Chapter 19: Male and Female Reproductive System Flashcards Preview

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Flashcards in Chapter 19: Male and Female Reproductive System Deck (16):
1

Genetic Male

Without Testosterone = female anatomy

2

Genetic Female

With Testosterone = male anatomy

3

Androgen-Insensitivity Syndrome

Genetic males without testosterone receptors = female body

Lack ovaries and do not menstruate.

4

Testosterone during and after Puberty

Puberty range (8-14 years old): testosterone stimulates development of secondary sexual characteristics:
General growth of body and genitalia, ↑libido (sexual drive), ↑erythropoiesis, ↑frequency of erections and ejaculations

Stimulates spermatogenesis
Process of making sperm
Androgen binding protein (ABP) must be present

5

GnRH - Gonadotropic Releasing Hormone

Gonadotropic Releasing Hormone (hypothalamus) normally regulated by a negative feedback loop,

During puberty - hypothalamus less sensitive to high testosterone levels,

6

Sertoli Cells

(Sustentacular or nurse cells)
Secrete ABP (permissive to testosterone)

7

Leydig Cells (Interstitial cells)

Secrete testosterone

8

Inhibin decreases Sperm Count

Normal sperm count ranges between 20-140 million sperm per ml of ejaculate.

Inhibin - selectively inhibits FSH but not LH or testosterone, this mechanisms decreases [ABP] to regulate sperm count while maintaining other characteristics.

9

ACROSOME

Contains digestive enzymes that breakdown the ovum’s zona pellucida (glycoproteins)

Once it crosses, it must then deliver its nucleus into a ‘receptive’ secondary oocyte

10

Fertilization

requires two gametes (sperm and ovum) each has to be haploid (n)

11

Spermatogenesis

The formation of spermatozoa (takes ~64-74 days).

Testosterone stimulates Spermatogenesis (ABP must be present)

12

Mature Spermatozoon Characteristics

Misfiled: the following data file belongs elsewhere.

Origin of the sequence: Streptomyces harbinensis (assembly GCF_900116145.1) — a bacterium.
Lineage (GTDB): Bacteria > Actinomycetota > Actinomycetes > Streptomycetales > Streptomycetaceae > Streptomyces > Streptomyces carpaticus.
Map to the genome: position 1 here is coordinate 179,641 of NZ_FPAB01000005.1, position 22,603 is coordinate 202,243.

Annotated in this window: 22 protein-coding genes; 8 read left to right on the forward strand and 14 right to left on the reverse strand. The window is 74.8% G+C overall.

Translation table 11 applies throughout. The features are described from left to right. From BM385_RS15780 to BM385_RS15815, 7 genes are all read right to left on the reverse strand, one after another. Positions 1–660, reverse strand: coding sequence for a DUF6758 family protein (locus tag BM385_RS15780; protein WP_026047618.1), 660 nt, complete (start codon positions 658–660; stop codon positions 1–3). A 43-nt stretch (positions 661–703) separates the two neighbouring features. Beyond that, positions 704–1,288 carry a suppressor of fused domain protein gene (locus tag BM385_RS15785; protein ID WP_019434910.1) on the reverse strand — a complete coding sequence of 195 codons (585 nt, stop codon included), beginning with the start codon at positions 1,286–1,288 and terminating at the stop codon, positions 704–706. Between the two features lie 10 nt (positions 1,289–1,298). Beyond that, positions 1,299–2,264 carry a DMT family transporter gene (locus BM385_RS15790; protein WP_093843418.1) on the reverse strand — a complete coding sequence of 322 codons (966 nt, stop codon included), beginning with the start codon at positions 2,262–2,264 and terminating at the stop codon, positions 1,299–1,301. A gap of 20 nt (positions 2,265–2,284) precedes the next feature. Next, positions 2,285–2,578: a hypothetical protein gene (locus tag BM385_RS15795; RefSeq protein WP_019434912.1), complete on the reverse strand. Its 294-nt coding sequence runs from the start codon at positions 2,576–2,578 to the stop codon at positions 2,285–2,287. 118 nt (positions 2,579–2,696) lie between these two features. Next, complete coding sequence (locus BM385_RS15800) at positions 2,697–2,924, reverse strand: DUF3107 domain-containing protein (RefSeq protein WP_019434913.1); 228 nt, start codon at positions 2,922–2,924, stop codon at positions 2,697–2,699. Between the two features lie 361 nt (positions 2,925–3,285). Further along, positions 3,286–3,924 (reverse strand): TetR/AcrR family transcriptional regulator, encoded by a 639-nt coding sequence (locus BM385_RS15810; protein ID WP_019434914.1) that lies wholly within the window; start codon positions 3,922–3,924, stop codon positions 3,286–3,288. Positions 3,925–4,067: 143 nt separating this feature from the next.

Head contains:
Very little cytoplasm and organelles
Genetic material (n=23 chromosomes),
Acrosome has lysosomes with digestive enzymes (Helps penetrate the ovum)

Midpiece (body): numerous mitochondria
Produce ATP for locomotion.

Tail:
Microtubules for locomotion,
Principal Piece: Largest part of tail.
End piece: Smallest part of tail

13

Female Puberty

Puberty onset 10 – 16 years of age
Estrogen (from ovary),

Gonadotropin releasing hormone (GnRH) from hypothalamus stimulates:
FSH and LH secretion from adenohypophysis,
FSH - stimulate oogenesis of a dominant oocyte,
LH - followed by ovulation and menstruation in each cycle

14

Oogenesis

Secondary oocyte development during puberty

15

Ovarian Cycle (in ovary)

Follicular phase (day 1 -13): Graafian Follicle Develops (with Secondary oocyte inside)
Ovulation (day 14): 2nd oocyte leaves ovary
Luteal phase (day 15 – 28): Follicle becomes corpus luteum and produces Progesterone and Estrogen

16

Menstrual Cycle (in uterus)

Menstruation (day 1 - 5): Shedding of endometrium
Proliferative phase (day 6- 13): 1st estrogen peak develops ‘new’ endometrium
Secretory phase (day 15 – 26): 2nd estrogen peak and PROGESTERONE increase thickness of endometrium (implantation)
Premenstrual phase day (27 – 28): ADH Oxytocin